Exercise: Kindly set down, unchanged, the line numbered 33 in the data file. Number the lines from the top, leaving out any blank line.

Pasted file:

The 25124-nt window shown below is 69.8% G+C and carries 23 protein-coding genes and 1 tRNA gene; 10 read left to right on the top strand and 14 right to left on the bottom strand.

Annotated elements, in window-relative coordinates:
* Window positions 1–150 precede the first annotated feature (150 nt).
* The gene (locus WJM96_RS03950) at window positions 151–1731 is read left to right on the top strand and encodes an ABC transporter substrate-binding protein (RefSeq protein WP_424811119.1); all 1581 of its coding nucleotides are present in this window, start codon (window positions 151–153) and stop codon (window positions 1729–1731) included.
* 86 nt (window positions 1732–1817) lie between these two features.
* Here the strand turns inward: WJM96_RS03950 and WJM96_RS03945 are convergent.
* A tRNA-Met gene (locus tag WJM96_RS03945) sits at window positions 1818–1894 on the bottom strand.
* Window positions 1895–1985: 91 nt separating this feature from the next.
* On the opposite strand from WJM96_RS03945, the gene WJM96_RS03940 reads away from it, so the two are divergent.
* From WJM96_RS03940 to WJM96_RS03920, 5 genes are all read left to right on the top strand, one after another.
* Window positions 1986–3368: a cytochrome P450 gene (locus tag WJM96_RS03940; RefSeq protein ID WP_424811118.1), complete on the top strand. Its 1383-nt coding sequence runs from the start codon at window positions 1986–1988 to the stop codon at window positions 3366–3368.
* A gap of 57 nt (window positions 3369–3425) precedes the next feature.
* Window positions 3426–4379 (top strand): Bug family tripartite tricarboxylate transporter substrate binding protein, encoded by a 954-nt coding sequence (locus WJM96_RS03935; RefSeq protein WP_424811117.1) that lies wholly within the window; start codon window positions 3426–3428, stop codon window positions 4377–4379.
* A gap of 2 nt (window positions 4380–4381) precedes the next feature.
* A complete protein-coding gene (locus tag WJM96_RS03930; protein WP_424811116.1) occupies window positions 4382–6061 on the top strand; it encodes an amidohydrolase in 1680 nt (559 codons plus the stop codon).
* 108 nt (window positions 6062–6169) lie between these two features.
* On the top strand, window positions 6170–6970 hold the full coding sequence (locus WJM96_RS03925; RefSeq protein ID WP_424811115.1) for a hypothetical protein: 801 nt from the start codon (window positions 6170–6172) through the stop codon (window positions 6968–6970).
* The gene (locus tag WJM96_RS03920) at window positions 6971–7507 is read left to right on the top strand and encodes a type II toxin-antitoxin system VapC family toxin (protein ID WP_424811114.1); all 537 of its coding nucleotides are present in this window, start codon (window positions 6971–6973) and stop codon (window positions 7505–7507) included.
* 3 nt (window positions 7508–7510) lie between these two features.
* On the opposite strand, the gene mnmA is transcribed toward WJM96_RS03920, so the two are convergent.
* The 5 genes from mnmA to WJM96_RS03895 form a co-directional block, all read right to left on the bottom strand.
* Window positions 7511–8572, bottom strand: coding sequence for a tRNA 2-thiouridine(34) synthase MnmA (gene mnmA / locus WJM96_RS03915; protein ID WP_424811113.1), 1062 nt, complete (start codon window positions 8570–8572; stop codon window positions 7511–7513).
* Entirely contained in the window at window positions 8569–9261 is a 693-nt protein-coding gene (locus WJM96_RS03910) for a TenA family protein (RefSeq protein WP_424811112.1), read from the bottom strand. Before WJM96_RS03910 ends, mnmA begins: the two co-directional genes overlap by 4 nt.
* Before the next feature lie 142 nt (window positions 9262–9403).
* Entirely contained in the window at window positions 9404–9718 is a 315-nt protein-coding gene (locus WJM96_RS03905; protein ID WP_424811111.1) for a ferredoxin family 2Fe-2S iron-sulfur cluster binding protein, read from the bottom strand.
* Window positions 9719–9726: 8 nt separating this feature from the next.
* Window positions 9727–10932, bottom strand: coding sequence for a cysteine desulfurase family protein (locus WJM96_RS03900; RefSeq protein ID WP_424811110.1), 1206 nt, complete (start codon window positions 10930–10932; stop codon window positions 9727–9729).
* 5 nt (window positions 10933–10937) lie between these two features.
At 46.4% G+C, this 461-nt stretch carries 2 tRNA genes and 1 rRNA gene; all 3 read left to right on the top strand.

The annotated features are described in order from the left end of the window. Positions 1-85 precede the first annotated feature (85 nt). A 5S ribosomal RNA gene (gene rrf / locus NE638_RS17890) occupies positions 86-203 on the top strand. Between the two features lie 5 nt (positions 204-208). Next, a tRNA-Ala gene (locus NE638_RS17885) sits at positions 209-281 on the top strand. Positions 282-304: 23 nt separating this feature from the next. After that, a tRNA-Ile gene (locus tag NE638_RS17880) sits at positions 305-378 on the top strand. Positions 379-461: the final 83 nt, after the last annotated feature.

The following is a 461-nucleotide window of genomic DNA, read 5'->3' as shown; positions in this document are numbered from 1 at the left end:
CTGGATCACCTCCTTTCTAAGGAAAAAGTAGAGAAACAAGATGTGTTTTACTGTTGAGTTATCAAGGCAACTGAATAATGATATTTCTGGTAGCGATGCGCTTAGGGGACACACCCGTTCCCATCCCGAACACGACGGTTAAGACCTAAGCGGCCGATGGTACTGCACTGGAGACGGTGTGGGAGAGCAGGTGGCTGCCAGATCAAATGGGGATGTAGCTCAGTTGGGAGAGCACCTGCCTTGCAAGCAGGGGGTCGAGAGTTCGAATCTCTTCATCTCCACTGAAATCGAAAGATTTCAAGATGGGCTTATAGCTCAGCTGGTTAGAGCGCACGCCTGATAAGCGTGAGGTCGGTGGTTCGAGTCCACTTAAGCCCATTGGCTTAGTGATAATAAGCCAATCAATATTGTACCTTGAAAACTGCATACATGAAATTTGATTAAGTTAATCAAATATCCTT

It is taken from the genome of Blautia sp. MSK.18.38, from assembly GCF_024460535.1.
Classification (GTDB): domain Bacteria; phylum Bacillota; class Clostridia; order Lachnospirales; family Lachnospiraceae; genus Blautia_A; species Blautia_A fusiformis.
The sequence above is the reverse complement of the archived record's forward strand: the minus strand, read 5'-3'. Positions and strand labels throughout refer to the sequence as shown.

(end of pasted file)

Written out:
It is taken from the genome of Blautia sp. MSK.18.38, from assembly GCF_024460535.1.